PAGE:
Ice fishing for trout on Otter Pond #4, Standish, Maine (January 19, 2014)

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General view of Otter Pond #4

General view of Otter Pond #4

Otter Pond #4 (a.k.a. Snake Pond) covers 6 acres and is located off Route 35 in Standish, Cumberland County (see the Maine Atlas and Gazetteer map 5 D1). Click here for a depth map and more fisheries information. This small body of water is an extremely popular brook trout ice fishing destination in southern Maine. To access this pond, park your car on the small gravel parking lot next to the road bridge over the old railroad tracks. Walk down to the tracks, turn left, and walk for about 10 minutes. You’ll pass Otter Pond #1 (a.k.a. Half Moon Pond) on the right, Otter Pond # 3 on the left, quickly followed by Otter Pond #2 on your right. Get off the tracks and walk to the left around a wooded knoll. Otter #4 will soon appear on your left.   

 

 

 

 

 

This shore location was supposed to produce lots of brookies...

This shore location was supposed to produce lots of brookies…

 

 

My friend Dick flew in from Great Britain a few days ago to attend business in the area. He got really intrigued last summer when we talked about ice fishing at a common friend’s wedding. He decided then and there that he had to join me the next time he came over during the winter, even though he’s only fished once in his life. You’ve got to understand why he’s so excited: Dick loves eating trout but more importantly, he has never walked on frozen water before!! So, how do I guarantee flag action to a novice who hasn’t ice fished before? I make sure to select a pond stuffed full of trout (click here for details). I pick up Dick at 6:30 am and we drive over to Otter Pond #4. He’s gitty and all excited. The ride is actually quite beautiful: it’s snowing lightly with no wind. The tree branches are covered with a white fluffy layer, making the outdoors look like a gorgeous winter wonderland. The conditions are also great for ice fishing: a dense cloud cover, low light, no wind and temps in the lower 30’s. Can’t ask for more in mid-January! Upon arriving at the pond, Dick inquires if the ice is OK… I tell him not to worry; the five people who are already fishing wouldn’t be walking around so callously if the ice was unsafe. I fire the auger and drill 15 holes along the shoreline in 4-10 ft of water (the ice is 13” thick).  It takes about 35 minutes to set up 10 traps, all baited with small baitfish.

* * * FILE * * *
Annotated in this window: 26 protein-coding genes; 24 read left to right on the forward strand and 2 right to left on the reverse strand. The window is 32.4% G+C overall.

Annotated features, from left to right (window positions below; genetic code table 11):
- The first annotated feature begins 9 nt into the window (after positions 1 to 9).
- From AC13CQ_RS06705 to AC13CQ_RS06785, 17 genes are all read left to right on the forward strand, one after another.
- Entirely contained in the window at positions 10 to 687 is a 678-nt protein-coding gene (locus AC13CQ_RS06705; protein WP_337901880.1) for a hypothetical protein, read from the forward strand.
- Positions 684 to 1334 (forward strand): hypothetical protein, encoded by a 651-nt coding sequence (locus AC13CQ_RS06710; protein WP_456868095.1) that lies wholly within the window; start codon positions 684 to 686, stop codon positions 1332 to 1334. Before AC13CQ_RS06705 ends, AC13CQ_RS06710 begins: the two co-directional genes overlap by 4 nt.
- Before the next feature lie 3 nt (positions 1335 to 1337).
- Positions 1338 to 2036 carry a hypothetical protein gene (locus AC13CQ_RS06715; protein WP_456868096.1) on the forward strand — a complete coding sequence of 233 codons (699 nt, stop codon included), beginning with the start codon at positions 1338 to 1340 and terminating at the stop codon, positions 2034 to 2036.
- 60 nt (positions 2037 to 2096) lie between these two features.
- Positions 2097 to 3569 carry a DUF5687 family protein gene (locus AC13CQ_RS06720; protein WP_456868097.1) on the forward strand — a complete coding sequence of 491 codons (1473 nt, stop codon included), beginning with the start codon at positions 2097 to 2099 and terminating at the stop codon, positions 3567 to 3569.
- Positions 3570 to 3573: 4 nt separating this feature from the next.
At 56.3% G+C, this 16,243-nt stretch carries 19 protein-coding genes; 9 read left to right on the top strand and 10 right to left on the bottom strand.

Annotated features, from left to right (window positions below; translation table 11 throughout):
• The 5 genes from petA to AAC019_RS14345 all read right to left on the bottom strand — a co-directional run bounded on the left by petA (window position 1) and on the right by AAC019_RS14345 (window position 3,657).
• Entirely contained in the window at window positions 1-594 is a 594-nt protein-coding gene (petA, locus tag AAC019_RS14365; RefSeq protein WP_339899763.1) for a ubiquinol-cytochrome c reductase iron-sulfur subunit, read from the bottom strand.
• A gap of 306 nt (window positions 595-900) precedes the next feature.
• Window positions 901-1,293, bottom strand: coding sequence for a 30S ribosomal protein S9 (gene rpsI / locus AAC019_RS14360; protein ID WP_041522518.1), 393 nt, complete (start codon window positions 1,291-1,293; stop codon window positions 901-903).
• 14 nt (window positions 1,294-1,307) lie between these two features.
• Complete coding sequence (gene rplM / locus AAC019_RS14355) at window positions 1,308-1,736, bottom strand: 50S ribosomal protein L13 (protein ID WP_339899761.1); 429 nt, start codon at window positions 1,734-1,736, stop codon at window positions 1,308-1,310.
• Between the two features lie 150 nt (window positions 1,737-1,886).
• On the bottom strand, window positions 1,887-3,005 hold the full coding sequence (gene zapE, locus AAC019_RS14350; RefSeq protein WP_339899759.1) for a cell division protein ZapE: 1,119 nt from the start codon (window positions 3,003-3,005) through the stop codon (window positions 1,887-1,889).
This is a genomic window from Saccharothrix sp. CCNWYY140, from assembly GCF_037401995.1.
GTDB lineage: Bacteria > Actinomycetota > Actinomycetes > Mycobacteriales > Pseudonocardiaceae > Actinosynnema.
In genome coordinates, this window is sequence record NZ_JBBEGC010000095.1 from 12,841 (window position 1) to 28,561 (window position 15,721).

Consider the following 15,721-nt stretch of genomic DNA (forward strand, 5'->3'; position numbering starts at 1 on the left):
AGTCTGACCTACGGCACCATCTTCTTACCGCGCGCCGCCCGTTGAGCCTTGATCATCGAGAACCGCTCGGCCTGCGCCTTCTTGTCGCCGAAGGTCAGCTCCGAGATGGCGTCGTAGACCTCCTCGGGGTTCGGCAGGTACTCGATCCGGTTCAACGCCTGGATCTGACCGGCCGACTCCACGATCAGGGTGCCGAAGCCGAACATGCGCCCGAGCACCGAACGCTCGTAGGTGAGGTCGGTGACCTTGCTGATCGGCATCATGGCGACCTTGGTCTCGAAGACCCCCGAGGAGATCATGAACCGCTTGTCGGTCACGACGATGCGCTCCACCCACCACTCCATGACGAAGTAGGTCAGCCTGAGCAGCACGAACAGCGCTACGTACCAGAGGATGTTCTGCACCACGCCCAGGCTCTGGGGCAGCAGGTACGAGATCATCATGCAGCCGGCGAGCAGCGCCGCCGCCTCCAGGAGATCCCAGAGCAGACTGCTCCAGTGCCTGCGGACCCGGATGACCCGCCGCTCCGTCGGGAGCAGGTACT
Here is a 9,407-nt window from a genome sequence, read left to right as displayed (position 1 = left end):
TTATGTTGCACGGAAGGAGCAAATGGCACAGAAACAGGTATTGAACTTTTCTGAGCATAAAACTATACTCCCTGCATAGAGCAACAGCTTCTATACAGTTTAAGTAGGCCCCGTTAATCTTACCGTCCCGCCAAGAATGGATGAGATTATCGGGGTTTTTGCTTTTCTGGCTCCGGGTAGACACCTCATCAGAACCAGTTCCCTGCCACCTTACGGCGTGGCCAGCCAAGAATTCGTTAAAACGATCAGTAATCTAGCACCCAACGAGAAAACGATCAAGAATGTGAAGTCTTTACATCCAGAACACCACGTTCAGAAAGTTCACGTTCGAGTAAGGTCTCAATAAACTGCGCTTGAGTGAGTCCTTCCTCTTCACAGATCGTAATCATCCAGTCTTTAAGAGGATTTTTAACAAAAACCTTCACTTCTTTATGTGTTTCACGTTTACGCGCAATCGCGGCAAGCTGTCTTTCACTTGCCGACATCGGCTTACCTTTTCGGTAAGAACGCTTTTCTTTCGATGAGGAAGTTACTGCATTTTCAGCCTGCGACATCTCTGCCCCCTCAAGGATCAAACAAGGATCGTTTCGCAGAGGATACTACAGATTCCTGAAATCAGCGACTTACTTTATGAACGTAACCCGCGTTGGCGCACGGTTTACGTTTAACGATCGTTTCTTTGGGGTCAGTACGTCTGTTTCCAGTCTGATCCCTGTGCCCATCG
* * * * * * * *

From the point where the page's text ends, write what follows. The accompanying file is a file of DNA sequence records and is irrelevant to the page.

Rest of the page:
Small but quite delicious!

Small but quite delicious!

We get our first flag within 20 minutes, which is encouraging. But the spool isn’t turning. The fish just mouthed the bait and then dropped it… That happens, I suppose. But then it happens again, and again! The trout are finicky, picky, and skittish this morning. One of the flags finally results in a slowly-turning spool. I show Dick how to carefully pick up the trap out of the hole, unspool some line and then wait until the line tightens up before setting the hook. This effort yields a miniscule 8” trout, but at least he sees that this whole crazy ice fishing business actually works! I tell Dick that all the future flags are his. Five more flags follow, but every one of them is a “dropper”. Darn it! He doesn’t get the chance to set the hook and bring in a trout. It’s clear from their behavior that the fish will not play nice this morning. I quickly teach Dick how to jig the active holes in the hope that some of the trout that triggered the flags will be hanging nearby and can be enticed to grab his Swedish Pimple. I do catch a second small trout that way but Dick isn’t so lucky. To add insult to injury, all flag action stops around 10 am, as I’ve seen happen so often before. We both continue jigging until 11 am when I decide to call it quits.

 

Dick earning his keep by pulling the loaded sled on the way out

Dick earning his keep by pulling the loaded sled on the way out

The fishing today was frustrating, particularly since I wanted Dick to experience for himself what our beloved sport is all about. On the other hand, he can’t stop thanking me on the drive back for bringing him out this morning and making him experience the outdoors in the winter in a way that he could not have imagined. He also announces that next time he flies over from Britain (next summer) he wants me to take him largemouth bass fishing!

 

 

 

 

 

The results: I caught 2 brook trout (8” and 10”) and Dick got skunked in 3.5 hours of fishing.

 

Was the information in this blog useful? I invite you to share your thoughts and opinions. Also, feel free to discuss your fishing experiences at this location.

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